DISCUSSION

Plaintiff argues that this matter should be remanded for further administrative proceedings. Specifically, plaintiff argues that the ALJ erred at step two in the five-step inquiry by failing to consider the reports of two health care providers, Saul Lassoff, Ph.D. ("Dr. Lassoff"), a treating psychologist, and T.M. Gragg, M.D. ("Dr. Gragg"), a state agency consultant, and by failing to consider the combined impact of plaintiff's impairments.

A. Medical Evidence

"An ALJ may reject the uncontradicted medical opinion of a treating physician only for `clear and convincing' reasons supported by substantial evidence in the record." Holohan v. Massanari, 246 F.3d 1195, 1202 (9th Cir. 2001) (quoting Reddick, 157 F.3d at 725). Where the opinions of a treating and a non-treating physician differ, and the ALJ has disregarded the treating physician's opinion, the ALJ's decision will be affirmed only "if the ALJ gives specific, legitimate reasons for doing so that are based on substantial evidence in the record." See Andrews, 53 F.3d at 1041. In either case, the ALJ must state the reasons for rejecting the opinion of a treating physician. See Baxter v. Sullivan, 923 F.2d 1391, 1396 (9th Cir. 1991) (holding where ALJ did not provide any reasons for rejecting opinion of treating physician, action was properly remanded for ALJ to "consider all the evidence").

Additionally, where the ALJ rejects the opinion of a nonexamining state agency consulting physician, the ALJ must provide reasons for doing so. See Social Security Ruling 96-6p, 1996 WL 374180 (providing ALJ "must explain weight given" to opinion of state agency consultant); see also Andrews, 53 F.3d at 1041 ("[G]iving the examining physician's opinion more weight than the nonexamining expert's opinion does not mean that the opinions of nonexamining sources and medical advisors are entitled to no weight.") (emphasis in original).

Here, at step two, the ALJ found that plaintiff's alleged mental impairments did not impose more than a slight impairment on plaintiff's ability to work.*fn3 The ALJ relied upon treatment records from the California Department of Corrections ("CDC") dated April 1997 through May 2001. (Tr. at 17.) The CDC physicians stated there was no indication plaintiff had a mental illness. (See Tr. at 217, 222, 233, 242, 262.) Additionally, the ALJ relied upon a consultative examination and evaluation performed by a psychologist, Michael Moseley, Ph.D. ("Dr. Moseley"), in January 1997. Dr. Moseley opined that "[a]s for [plaintiff's] assessed functional capacity, when not abusing substances, there are no impairments estimated." (See Tr. at 148.) The ALJ, however, did not address in any respect the contrary opinions of Dr. Lassoff and Dr. Gragg.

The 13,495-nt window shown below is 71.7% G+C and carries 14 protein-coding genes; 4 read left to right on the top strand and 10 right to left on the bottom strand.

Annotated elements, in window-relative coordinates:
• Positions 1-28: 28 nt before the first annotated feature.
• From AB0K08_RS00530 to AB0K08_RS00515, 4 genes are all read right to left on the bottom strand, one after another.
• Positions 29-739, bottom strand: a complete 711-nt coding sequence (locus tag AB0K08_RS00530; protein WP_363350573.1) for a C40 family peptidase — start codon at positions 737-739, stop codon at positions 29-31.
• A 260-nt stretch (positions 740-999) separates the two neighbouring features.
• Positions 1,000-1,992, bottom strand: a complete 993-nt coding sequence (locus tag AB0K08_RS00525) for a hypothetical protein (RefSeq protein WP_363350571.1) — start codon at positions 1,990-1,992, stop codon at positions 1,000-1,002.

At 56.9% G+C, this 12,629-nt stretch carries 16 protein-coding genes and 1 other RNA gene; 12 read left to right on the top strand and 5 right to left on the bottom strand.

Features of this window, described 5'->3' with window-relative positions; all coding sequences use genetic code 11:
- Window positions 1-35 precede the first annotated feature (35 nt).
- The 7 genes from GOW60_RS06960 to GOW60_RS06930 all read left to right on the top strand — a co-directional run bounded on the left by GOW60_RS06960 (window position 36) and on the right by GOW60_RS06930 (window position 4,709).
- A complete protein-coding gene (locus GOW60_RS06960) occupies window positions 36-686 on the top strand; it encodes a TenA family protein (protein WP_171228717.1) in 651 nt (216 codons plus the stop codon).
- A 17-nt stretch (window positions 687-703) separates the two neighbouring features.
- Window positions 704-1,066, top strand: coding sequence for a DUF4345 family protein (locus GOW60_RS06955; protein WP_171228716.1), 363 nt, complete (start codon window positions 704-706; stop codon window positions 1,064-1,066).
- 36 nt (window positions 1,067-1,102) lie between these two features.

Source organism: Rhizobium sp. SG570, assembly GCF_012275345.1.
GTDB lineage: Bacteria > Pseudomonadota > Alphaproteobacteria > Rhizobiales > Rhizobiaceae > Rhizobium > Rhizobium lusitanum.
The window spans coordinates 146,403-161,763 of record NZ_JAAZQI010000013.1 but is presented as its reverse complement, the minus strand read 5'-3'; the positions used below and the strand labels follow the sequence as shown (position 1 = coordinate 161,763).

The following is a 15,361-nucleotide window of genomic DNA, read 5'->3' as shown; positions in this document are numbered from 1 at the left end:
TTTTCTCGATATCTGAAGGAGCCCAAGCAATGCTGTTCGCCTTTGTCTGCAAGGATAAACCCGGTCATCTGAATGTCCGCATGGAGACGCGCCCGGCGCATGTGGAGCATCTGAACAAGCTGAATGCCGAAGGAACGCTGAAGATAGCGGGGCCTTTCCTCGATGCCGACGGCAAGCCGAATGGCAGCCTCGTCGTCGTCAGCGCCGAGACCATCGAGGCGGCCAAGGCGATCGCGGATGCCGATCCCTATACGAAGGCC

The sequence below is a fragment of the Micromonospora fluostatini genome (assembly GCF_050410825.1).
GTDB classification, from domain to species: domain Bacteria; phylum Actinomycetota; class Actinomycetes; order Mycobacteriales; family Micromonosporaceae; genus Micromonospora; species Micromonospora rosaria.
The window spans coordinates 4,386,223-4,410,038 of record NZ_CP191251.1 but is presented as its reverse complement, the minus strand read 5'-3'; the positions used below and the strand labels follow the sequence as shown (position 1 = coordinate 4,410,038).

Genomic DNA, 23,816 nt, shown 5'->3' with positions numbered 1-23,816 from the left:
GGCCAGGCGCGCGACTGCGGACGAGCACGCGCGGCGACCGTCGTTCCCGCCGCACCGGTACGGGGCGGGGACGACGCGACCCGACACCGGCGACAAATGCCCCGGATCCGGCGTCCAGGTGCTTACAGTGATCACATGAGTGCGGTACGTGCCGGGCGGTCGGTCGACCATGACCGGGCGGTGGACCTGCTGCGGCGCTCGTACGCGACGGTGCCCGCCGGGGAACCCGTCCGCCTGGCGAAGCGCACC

Dr. Lassoff, a psychologist, treated plaintiff from 1995 until 1996, and diagnosed plaintiff with "antisocial personality" with "impulse control problems." (See Tr. at 145.) The Commissioner, while acknowledging Dr. Lassoff provided a diagnosis, argues that such evidence is immaterial because Dr. Lassoff's diagnosis is based on examinations conducted prior to 1997 and thus is outside the relevant time period. The Commissioner cites not authority for this evidentiary proposition. Moreover, the Ninth Circuit, under circumstances similar to those presented herein, has found such records may contain relevant evidence. See Holohan, 246 F.3d at 1203-08 (holding ALJ erred by failing to credit treating physicians' opinions, which were based on 1995 and 1996 examinations, in redetermination hearing ...